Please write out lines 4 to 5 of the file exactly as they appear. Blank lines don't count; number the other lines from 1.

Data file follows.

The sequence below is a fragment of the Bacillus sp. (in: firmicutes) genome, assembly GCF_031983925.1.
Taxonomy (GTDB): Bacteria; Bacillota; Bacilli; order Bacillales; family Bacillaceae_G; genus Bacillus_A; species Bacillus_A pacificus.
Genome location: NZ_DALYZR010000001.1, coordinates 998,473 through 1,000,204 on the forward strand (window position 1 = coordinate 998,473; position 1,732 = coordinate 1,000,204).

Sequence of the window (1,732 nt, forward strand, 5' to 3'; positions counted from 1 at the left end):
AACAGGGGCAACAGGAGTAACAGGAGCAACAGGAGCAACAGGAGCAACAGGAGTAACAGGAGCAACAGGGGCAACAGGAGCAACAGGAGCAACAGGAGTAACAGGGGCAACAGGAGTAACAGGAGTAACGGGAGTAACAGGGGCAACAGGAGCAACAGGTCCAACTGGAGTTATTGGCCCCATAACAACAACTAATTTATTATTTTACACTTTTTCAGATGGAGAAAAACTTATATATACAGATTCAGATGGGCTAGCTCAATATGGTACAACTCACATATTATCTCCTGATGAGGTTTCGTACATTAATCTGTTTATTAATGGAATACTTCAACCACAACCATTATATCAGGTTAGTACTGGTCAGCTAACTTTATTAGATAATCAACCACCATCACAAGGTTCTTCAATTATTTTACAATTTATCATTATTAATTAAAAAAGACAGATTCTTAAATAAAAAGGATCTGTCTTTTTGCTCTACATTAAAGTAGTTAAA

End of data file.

Sequence of the window (1,732 nt, forward strand, 5' to 3'; positions counted from 1 at the left end):
AACAGGGGCAACAGGAGTAACAGGAGCAACAGGAGCAACAGGAGCAACAGGAGTAACAGGAGCAACAGGGGCAACAGGAGCAACAGGAGCAACAGGAGTAACAGGGGCAACAGGAGTAACAGGAGTAACGGGAGTAACAGGGGCAACAGGAGCAACAGGTCCAACTGGAGTTATTGGCCCCATAACAACAACTAATTTATTATTTTACACTTTTTCAGATGGAGAAAAACTTATATATACAGATTCAGATGGGCTAGCTCAATATGGTACAACTCACATATTATCTCCTGATGAGGTTTCGTACATTAATCTGTTTATTAATGGAATACTTCAACCACAACCATTATATCAGGTTAGTACTGGTCAGCTAACTTTATTAGATAATCAACCACCATCACAAGGTTCTTCAATTATTTTACAATTTATCATTATTAATTAAAAAAGACAGATTCTTAAATAAAAAGGATCTGTCTTTTTGCTCTACATTAAAGTAGTTAAA